However, the pacing is relatively okay as the book takes place in less than a day and the setup provides an interesting variant on the concept of danger being inside a group. This book does not have a true closed set of suspects, nor is it set on a cut off island, yet there is still a strong sense of the characters being trapped with one another. Additionally, Curtiss also has an amusing turn of phrase such as the opening line: ‘No doubt because of her function here, the nurse on duty at the intensive-care unit desk has somewhat the appearance of a bulldog adorned with lipstick and glasses.’ It’s the sort of image that sticks in your head.

So, all in all, I’m not sure Curtiss is quite the author for me, as I’ve not been engaged or drawn to her stories as much as I have to other writers working in a similar subgenre. Though I won’t say I was completely adverse to giving another of her titles a go.

Rating: 3.75/5


    • Sort of similar, though I think there is a greater emphasis on the psychological in Curtiss’ work, perhaps more in keeping with Charlotte Armstrong. Though I admit it is quite hard to differentiate those operating in the suspense subgenre. The more I read of 40s and 50s writers, the more I find the suspense label is quite vague and not fully able to encapsulates what each individual writer is trying to do.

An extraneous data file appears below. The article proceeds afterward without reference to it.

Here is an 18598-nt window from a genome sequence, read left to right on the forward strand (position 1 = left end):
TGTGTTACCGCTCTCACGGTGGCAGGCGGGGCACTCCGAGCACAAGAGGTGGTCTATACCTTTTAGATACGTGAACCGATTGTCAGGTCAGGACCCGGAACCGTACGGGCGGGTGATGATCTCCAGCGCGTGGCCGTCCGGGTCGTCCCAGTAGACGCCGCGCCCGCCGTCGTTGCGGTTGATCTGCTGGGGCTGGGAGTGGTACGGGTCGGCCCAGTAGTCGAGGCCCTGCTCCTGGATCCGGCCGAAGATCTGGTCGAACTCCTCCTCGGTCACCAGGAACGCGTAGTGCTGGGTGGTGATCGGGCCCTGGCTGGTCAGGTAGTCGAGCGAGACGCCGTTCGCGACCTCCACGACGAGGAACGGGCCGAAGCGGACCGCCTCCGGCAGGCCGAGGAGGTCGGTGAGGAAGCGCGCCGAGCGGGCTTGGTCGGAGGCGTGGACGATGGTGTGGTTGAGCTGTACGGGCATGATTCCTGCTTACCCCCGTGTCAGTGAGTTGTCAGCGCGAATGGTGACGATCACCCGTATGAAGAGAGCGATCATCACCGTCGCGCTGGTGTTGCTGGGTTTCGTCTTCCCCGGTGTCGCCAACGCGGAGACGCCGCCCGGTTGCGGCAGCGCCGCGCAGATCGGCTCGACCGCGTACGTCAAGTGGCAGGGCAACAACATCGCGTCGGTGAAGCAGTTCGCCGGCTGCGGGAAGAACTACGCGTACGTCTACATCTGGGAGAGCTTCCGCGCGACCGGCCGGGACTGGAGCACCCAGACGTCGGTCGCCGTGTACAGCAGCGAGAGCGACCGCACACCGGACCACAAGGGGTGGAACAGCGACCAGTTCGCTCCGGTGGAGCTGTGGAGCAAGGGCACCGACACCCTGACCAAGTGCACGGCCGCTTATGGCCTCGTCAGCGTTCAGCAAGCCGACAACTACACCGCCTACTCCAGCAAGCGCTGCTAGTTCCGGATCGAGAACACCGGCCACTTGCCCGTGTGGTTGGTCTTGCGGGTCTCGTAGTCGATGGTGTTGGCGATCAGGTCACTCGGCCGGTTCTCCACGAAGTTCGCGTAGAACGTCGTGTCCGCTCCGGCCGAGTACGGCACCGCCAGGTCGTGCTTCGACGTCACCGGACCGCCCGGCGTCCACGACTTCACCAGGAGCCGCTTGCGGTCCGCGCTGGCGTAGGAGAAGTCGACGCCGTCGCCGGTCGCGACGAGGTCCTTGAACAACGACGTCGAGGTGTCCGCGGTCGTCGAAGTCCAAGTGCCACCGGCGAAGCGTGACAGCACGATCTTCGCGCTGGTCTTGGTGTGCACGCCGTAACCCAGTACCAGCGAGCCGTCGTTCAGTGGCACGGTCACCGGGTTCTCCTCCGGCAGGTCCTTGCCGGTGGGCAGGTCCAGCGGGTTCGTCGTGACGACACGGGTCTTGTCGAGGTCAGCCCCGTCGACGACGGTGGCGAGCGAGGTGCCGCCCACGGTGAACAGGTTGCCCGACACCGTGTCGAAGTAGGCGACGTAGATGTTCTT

1. Curtiss is one of my favourite writers; she writes beautifully, and for me there’s a moral quality in her work which is lacking in most crime novels. But this is probably the book of hers that I’ve liked the least, of the ones I’ve read.

    Liked by 1 person

      • Well, I think our tastes differ somewhat, because I loved ‘The Deadly Climate’ and ‘The Noonday Devil’, which I believe you’ve read without being overwhelmed by. I liked ‘The Face of the Tiger’ very much and I would particularly recommend ‘Hours to Kill – Curtiss portrays the child in it brilliantly. I also liked ‘Voice out of Darkness’, ‘In Cold Pursuit’, and her last book, ‘Death of a Crow’ – though my daughter, who’s also a big fan, found it just too oblique. Of course all her books, or most of them, follow a similar pattern – there’s a woman in jeopardy and there’s a helpful man. I guess that’s not a good recipe as far as present day thinking is concerned, but I find that fairy tale pattern deeply satisfying.

        Liked by 1 person

        • I’m not against fairy tale patterns and don’t mind the odd helpful man, but I tend to get more irked if the female is exhibiting excessive nincompoop symptoms. I’ll bear the titles you mention in mind if I give Curtiss another whirl, though the moment I am working on making a dent in my TBR pile.


  2. I read Curtis a fair bit in the past – I think I have that exact edition you show above, and enjoyed them. You are inspiring me to take a look at her again. I haven’t blogged on her, I don’t think.

    Liked by 1 person